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Jim Carrey takes up political cartooning

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Jim Carrey, “Destroyer” Photo courtesy of Jim Carrey.

Famed movie and TV entertainer Jim Carrey, who’s currently starring in Showtime’s “Kidding,” took up painting a few years back.

Then the Trump administration enraged him so much that in 2016 he started painting and drawing cartoons of the president and his allies and posting them on Twitter, with witty, angry captions.

Now a collection of more than 100 of those images have been framed and put on display at Maccarone Gallery in Boyle Heights, in a show called IndigNATION: Political Drawings by Jim Carrey, 2016-2018.

Jim Carrey talks to DnA about what drove him to take up political cartooning and why even people who can’t draw should take up art.

Veteran gallerist Michele Maccarone explains what attracted her to Carrey’s “urgent” images and how the show has tapped into her own personal and career “crisis” over what constitutes “art.”

Carrey got a start in visual art while a child in Canada, drawing with his mother on a train. Even then he was a performer, and showed them off to other passengers.

He was, he says, “shameless, absolutely shameless and still shameless in that way. Mostly I just want to show that I'm another flawed, whacked out human being but that I can kind of have fun with the form you know. That's what I've always tried to offer people is freedom you know; freedom from whatever stuck ways they were thinking.”

He tells DnA that finding expression for feelings is what matters, whether through a performance on stage or a line on paper.

“To me, a thought isn't complete until it turns into something creative,” he told DnA. “And it's all sculpting to me... it's always been taking base metals and turning them into something fairly beautiful that people can enjoy, or people can be relieved by, or people can be confronted by.”

Jim Carrey spoke to DnA just before the November 6 election. And at that point he said, “I hope I have no reason to draw another political cartoon.”

The political landscape has shifted since the midterms, but the president’s love of divisive rhetoric appears undimmed, and so Carrey is still busy drawing.

Jim Carrey, “Let's Make a Deal”. Photo courtesy of Jim Carrey

The more than 100 images on show at Maccarone show a range of artistic skill, from somewhat crude to more complex. But they burst with urgancy and “indignation” and he has a knack for capturing likenesses -- of Trump, Putin, Giuliani and many other characters on the current stage.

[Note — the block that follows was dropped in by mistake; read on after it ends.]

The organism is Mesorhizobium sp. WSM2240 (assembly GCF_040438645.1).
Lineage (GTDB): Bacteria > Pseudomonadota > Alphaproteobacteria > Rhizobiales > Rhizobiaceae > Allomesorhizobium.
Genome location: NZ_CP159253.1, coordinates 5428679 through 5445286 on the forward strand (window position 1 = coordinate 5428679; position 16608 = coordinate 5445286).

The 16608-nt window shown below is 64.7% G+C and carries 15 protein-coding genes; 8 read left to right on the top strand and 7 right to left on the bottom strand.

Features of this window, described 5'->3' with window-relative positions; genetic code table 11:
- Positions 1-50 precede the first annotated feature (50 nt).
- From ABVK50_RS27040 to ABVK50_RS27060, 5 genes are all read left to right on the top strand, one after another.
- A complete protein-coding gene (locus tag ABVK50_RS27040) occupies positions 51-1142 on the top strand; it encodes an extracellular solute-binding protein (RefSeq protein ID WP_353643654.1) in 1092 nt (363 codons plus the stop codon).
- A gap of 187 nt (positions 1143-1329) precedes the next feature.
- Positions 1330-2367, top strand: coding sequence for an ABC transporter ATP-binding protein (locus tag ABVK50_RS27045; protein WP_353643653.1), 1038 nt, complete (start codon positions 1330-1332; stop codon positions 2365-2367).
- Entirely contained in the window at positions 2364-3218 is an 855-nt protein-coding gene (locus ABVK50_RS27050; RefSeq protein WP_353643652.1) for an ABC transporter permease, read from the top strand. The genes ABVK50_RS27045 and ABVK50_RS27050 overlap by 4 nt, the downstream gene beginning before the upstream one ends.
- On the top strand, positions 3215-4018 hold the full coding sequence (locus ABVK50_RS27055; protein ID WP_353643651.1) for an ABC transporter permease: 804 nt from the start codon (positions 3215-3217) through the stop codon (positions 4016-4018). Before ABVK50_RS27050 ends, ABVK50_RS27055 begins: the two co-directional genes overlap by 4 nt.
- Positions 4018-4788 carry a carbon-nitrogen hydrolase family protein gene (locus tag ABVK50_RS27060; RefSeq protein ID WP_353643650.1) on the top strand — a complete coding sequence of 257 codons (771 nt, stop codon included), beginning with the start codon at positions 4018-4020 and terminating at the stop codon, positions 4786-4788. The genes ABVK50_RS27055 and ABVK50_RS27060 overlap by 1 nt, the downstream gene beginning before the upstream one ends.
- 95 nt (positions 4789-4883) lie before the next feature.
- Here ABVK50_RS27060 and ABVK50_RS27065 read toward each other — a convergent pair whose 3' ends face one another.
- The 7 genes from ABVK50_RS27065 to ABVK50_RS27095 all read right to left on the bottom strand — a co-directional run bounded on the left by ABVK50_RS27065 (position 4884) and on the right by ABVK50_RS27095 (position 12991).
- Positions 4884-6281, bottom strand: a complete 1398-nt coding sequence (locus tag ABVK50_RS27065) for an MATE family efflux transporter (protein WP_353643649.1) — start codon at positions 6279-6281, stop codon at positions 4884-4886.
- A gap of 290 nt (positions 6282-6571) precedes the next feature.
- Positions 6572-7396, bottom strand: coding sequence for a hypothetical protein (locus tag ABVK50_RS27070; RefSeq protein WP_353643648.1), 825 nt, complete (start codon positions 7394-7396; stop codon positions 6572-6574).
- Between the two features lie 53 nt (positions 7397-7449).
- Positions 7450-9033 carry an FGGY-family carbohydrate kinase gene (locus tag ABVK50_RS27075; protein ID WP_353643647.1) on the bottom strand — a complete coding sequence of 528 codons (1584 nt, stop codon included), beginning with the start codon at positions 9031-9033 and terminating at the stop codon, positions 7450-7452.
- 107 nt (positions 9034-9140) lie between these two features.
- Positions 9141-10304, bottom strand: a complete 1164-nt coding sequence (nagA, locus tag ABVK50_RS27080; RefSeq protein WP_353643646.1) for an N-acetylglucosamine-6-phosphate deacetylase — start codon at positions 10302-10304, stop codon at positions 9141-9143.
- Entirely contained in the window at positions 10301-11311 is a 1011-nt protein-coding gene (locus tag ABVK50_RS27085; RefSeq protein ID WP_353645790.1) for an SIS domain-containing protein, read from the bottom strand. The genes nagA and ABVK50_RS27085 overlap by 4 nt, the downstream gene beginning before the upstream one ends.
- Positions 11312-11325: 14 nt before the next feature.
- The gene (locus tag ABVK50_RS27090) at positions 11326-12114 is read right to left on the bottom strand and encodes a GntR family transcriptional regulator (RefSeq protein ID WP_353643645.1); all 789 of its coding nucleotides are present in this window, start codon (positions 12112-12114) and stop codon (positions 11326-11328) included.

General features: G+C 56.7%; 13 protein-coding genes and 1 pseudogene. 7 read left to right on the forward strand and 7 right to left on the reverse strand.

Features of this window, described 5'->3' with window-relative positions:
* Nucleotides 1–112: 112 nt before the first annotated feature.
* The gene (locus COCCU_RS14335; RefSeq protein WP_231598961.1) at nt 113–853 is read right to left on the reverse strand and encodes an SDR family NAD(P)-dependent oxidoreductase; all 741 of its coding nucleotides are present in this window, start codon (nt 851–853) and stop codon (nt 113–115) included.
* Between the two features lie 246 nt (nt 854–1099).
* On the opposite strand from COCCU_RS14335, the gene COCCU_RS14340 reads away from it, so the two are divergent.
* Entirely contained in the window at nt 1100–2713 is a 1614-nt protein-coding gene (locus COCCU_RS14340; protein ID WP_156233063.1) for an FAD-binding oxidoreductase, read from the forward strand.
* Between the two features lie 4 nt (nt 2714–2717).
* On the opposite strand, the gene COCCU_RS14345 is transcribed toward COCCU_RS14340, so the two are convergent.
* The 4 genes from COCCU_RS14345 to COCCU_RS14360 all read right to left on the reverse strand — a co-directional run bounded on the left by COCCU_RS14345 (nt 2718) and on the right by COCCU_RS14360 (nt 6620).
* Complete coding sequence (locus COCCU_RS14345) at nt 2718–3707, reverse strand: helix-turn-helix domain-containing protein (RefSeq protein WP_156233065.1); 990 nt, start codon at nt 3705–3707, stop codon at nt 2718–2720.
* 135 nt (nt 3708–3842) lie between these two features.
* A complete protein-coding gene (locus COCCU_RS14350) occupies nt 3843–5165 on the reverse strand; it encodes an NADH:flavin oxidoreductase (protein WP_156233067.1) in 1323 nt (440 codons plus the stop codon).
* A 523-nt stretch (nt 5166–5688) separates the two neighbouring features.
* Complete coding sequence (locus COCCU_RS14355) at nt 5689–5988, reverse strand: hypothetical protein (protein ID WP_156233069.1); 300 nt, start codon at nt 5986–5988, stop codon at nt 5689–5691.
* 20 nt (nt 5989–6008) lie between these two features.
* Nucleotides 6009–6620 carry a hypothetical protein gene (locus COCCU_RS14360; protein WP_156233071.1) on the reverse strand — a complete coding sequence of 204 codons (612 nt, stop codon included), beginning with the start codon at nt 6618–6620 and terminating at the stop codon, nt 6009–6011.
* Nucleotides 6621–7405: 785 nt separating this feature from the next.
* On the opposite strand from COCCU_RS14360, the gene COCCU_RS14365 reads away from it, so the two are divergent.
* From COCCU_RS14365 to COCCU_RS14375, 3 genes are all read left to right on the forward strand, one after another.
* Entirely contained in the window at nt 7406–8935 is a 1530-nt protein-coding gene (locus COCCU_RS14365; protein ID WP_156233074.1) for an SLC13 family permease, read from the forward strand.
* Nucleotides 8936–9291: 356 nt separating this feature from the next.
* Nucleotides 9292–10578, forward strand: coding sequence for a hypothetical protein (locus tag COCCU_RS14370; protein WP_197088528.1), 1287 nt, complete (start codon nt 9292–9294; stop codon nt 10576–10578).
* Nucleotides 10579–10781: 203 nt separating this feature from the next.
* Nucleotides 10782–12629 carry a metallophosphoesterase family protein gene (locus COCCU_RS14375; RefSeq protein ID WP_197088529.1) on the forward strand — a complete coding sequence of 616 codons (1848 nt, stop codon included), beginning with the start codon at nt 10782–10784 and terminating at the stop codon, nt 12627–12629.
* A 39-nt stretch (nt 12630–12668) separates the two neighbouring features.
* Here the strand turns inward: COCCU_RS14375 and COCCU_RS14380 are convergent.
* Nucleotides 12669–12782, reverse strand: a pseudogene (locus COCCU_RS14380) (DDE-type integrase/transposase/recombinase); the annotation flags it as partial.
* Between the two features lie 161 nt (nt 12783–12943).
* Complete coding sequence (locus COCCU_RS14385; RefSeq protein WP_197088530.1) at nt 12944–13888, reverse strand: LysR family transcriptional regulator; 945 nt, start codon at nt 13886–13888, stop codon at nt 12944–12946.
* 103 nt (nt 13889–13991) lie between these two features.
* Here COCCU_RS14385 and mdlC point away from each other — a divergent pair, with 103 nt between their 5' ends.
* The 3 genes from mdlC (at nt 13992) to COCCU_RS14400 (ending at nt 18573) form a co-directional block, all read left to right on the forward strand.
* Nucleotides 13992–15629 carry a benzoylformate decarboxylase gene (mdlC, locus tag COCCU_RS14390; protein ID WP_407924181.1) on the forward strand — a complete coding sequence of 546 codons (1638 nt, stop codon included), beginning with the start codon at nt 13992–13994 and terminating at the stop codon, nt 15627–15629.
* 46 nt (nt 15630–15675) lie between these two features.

“When I look at the show, I see the beginnings and I go ‘wow.’ It was rather crude right out of the gate and I've slowly started turning into an actual cartoonist,” he said.

And would Carrey like some attention from Trump, in the form of a lawsuit or an eviscerating tweet?

“No. I'd like him to leave. I'd like him to hand over the keys to Mar-a-Lago and the Trump Tower to the Feds and I'd like him to just disappear, just go away,” he said.


Jim Carrey, “I Scream”. Photo courtesy of Jim Carrey

Now of course a question comes up in connection with this show: would Maccarone gallery owner Michele Maccarone have been attracted to these images if they weren't by Jim Carrey?

She says she shared his fury at the Trump administration. But if an unknown artist had submitted them to the gallery, would she have even given them consideration?

“I wouldn't have seen them unless they were on Twitter. And the reason why they were so visible on Twitter is because he's a celebrity. So it goes hand in hand. And I just felt that there was such an obsession and fury to it,” she said.

Maccarone says the Carrey show has drawn a whole new audience to her gallery, one that’s not necessarily tied to the art world.

“I think there are people that are really curious. I think everyone that comes in wants to talk. They want to talk about their feelings. They want to talk about how they feel about what's happening in politics and with the government and with our president and I'm really engaged,” she said.

Her trademark shows to date had been in her words, “rigorous, conceptual, contemporary, sometimes political, sometimes formal, sometimes groundbreaking.” But recently the Barnard-trained art historian and gallerist has been rethinking her artistic values.

Saying she is going through a “professional, emotional, personal, crisis,” she finds the art world has become so rarified that “I don't know where I belong in it anymore.”

“IndigNATION,” she says, is “helping me think about how I think about art.”